Alcohol Extracted CBD Oil

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Our complete, step by step guide to making your own marijuana concentrates at home using the alcohol extraction method. Ethanol alcohol can be used to make cannabis tinctures and other concentrates such as Full Extract Cannabis Oil (FECO). Learn more about alcohol extraction from Leafly. For high-volume extraction companies, ethanol can be the most efficient and cost-effective solution for separating cannabis compounds from plant matter.

How to Make Your Own Concentrates Using Alcohol Extraction

You can spend literally hours on YouTube sifting through various instruction videos on how to extract cannabis oil with alcohol. Everybody out there seems to have their own preferred method, each of which probably works pretty similarly once all is said and done. Of course, if you really want to find some expert advice on cannabis extraction with alcohol, all you have to do is read a few user comments on the aforementioned YouTube videos. Apparently, there are a lot more marijuana extraction wizards out there than we realize.

All joking aside, making cannabis concentrate (including dabs, wax, shatter etc) with alcohol is a pretty easy process, and is one that you can tackle using a few standard household items – most of which you’ve probably already got.

That said, there are still a few inherent dangers involved with the overall process, as well as some crucial tips and pointers to make sure you end up with the cleanest, purest, and most effective concentrate possible. So without further ado, we present how to make marijuana extracts using alcohol – straight from the comfort of your own home.

What Do You Need to Make Cannabis Concentrates Using Alcohol Extraction?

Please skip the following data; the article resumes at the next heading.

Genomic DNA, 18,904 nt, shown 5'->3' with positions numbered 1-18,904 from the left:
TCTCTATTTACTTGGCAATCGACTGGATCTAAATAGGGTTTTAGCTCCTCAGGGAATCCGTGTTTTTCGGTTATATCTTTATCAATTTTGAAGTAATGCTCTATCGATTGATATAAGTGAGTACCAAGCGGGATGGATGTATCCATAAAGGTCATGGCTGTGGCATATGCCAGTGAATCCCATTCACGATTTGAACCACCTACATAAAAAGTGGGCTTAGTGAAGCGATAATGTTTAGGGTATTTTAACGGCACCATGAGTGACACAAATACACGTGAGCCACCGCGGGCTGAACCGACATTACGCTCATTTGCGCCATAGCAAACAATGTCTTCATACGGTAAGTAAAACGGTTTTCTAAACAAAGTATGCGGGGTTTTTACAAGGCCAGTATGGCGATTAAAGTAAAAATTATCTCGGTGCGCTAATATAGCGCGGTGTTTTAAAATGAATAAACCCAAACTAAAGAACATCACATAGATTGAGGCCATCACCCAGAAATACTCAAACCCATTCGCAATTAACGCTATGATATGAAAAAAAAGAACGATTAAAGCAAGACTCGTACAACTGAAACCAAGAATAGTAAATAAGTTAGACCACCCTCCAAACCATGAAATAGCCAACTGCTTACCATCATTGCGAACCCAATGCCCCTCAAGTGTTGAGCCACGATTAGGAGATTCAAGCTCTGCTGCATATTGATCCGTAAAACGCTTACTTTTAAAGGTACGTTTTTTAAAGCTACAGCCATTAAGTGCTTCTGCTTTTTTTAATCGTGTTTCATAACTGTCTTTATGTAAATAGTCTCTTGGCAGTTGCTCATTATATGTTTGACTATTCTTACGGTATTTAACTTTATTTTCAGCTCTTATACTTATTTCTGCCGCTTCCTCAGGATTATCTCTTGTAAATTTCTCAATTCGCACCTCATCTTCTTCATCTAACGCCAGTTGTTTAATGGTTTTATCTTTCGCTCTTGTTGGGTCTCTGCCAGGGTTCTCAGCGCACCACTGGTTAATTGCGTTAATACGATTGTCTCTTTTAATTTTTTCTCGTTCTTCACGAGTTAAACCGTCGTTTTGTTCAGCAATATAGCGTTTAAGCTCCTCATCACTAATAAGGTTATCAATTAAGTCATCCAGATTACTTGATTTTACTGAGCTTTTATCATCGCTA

Really all you need, if you’re wanting to extract cannabis oil using alcohol, is weed, a few heat-safe glass dishes, a strainer of some sort, something to mix with, a heating device, and of course, some quality high-proof grain alcohol.

If you’re wondering why people use alcohol to extract cannabinoids from raw plant material, it’s because the chemical nature of the alcohol works very well as a solvent to pull – or “strip” – the active compounds (i.e. THC, CBD, etc) from the nuggets. Once the cannabinoids are pulled from the weed, all you have to do is let the alcohol evaporate and you’re left with a thick, sticky, ultra-potent residue of cannabis concentrate.

Here is a more organized and appropriate list of the materials you’ll need if you’re wanting to make cannabis concentrate at home using alcohol extraction:

  • Cannabis flower
  • Food grade alcohol (190-proof Everclear is typically the go-to choice)
  • Oven-safe glass bowls of varying sizes (Pyrex dishes work great)
  • A mesh or wire strainer
  • Unbleached coffee filters
  • A non-open flame heat source (hot pad, rice cooker, etc)

If you’ve got this assortment of easily-attainable materials, you can be making your very own marijuana concentrate with alcohol extraction in no time at all. First, though, let’s run through a few safety aspects of the process to point out some of the inherent dangers that are potentially involved.

How to Make Weed Concentrates Using Alcohol… The SAFE Way!

Have you ever seen someone take a big slug of high-proof alcohol then blow a massive fireball by spitting the liquid out over an open flame? This badass technique is typically only attainable in the movies or on TV, but the general scientific idea behind the process is pretty accurate: that is, that alcohol is very flammable.

As such, when you’re making cannabis concentrate with alcohol extraction, you’ll want to ensure two things: that you’re doing so in a well-ventilated, open-air environment, and that there are no open flame sources around – or even something that can produce a spark.